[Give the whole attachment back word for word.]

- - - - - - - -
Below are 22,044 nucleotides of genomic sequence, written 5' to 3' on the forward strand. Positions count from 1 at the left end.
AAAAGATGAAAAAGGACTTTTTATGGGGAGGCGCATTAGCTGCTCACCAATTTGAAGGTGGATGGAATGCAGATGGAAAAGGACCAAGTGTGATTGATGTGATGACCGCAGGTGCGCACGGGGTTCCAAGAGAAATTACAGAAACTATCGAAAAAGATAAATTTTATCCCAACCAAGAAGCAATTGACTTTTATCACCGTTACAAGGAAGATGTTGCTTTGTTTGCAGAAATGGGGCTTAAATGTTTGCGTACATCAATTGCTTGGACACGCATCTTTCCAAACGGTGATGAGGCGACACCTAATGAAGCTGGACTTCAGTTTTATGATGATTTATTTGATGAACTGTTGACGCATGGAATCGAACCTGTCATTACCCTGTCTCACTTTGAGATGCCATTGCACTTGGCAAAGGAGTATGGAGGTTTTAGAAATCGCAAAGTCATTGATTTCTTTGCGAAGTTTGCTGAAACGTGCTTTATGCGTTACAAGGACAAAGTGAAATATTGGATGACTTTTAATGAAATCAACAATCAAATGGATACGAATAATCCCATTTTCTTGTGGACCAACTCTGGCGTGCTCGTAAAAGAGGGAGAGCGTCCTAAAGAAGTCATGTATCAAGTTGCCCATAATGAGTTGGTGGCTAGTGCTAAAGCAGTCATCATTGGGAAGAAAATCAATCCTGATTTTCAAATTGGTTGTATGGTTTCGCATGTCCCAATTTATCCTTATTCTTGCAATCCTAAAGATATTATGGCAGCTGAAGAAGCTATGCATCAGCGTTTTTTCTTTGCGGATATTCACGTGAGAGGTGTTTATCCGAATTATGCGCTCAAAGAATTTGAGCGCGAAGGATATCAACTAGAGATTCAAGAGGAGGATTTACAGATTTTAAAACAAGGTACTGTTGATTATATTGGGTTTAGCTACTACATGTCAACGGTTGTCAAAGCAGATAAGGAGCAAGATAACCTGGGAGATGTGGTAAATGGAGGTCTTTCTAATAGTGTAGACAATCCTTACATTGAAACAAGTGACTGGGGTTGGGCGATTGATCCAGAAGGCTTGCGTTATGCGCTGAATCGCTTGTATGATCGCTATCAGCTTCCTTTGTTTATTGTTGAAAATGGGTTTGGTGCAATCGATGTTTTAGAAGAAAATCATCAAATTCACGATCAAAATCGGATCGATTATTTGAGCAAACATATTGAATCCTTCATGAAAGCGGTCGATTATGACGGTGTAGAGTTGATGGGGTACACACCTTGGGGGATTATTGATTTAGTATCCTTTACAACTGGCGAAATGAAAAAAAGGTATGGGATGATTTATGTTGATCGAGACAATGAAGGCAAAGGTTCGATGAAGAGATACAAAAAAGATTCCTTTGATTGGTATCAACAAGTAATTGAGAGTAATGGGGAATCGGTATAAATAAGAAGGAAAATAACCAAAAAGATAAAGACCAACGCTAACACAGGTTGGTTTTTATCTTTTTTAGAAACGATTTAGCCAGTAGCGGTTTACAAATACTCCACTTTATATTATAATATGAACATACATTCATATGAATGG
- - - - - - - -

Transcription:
Below are 22,044 nucleotides of genomic sequence, written 5' to 3' on the forward strand. Positions count from 1 at the left end.
AAAAGATGAAAAAGGACTTTTTATGGGGAGGCGCATTAGCTGCTCACCAATTTGAAGGTGGATGGAATGCAGATGGAAAAGGACCAAGTGTGATTGATGTGATGACCGCAGGTGCGCACGGGGTTCCAAGAGAAATTACAGAAACTATCGAAAAAGATAAATTTTATCCCAACCAAGAAGCAATTGACTTTTATCACCGTTACAAGGAAGATGTTGCTTTGTTTGCAGAAATGGGGCTTAAATGTTTGCGTACATCAATTGCTTGGACACGCATCTTTCCAAACGGTGATGAGGCGACACCTAATGAAGCTGGACTTCAGTTTTATGATGATTTATTTGATGAACTGTTGACGCATGGAATCGAACCTGTCATTACCCTGTCTCACTTTGAGATGCCATTGCACTTGGCAAAGGAGTATGGAGGTTTTAGAAATCGCAAAGTCATTGATTTCTTTGCGAAGTTTGCTGAAACGTGCTTTATGCGTTACAAGGACAAAGTGAAATATTGGATGACTTTTAATGAAATCAACAATCAAATGGATACGAATAATCCCATTTTCTTGTGGACCAACTCTGGCGTGCTCGTAAAAGAGGGAGAGCGTCCTAAAGAAGTCATGTATCAAGTTGCCCATAATGAGTTGGTGGCTAGTGCTAAAGCAGTCATCATTGGGAAGAAAATCAATCCTGATTTTCAAATTGGTTGTATGGTTTCGCATGTCCCAATTTATCCTTATTCTTGCAATCCTAAAGATATTATGGCAGCTGAAGAAGCTATGCATCAGCGTTTTTTCTTTGCGGATATTCACGTGAGAGGTGTTTATCCGAATTATGCGCTCAAAGAATTTGAGCGCGAAGGATATCAACTAGAGATTCAAGAGGAGGATTTACAGATTTTAAAACAAGGTACTGTTGATTATATTGGGTTTAGCTACTACATGTCAACGGTTGTCAAAGCAGATAAGGAGCAAGATAACCTGGGAGATGTGGTAAATGGAGGTCTTTCTAATAGTGTAGACAATCCTTACATTGAAACAAGTGACTGGGGTTGGGCGATTGATCCAGAAGGCTTGCGTTATGCGCTGAATCGCTTGTATGATCGCTATCAGCTTCCTTTGTTTATTGTTGAAAATGGGTTTGGTGCAATCGATGTTTTAGAAGAAAATCATCAAATTCACGATCAAAATCGGATCGATTATTTGAGCAAACATATTGAATCCTTCATGAAAGCGGTCGATTATGACGGTGTAGAGTTGATGGGGTACACACCTTGGGGGATTATTGATTTAGTATCCTTTACAACTGGCGAAATGAAAAAAAGGTATGGGATGATTTATGTTGATCGAGACAATGAAGGCAAAGGTTCGATGAAGAGATACAAAAAAGATTCCTTTGATTGGTATCAACAAGTAATTGAGAGTAATGGGGAATCGGTATAAATAAGAAGGAAAATAACCAAAAAGATAAAGACCAACGCTAACACAGGTTGGTTTTTATCTTTTTTAGAAACGATTTAGCCAGTAGCGGTTTACAAATACTCCACTTTATATTATAATATGAACATACATTCATATGAATGG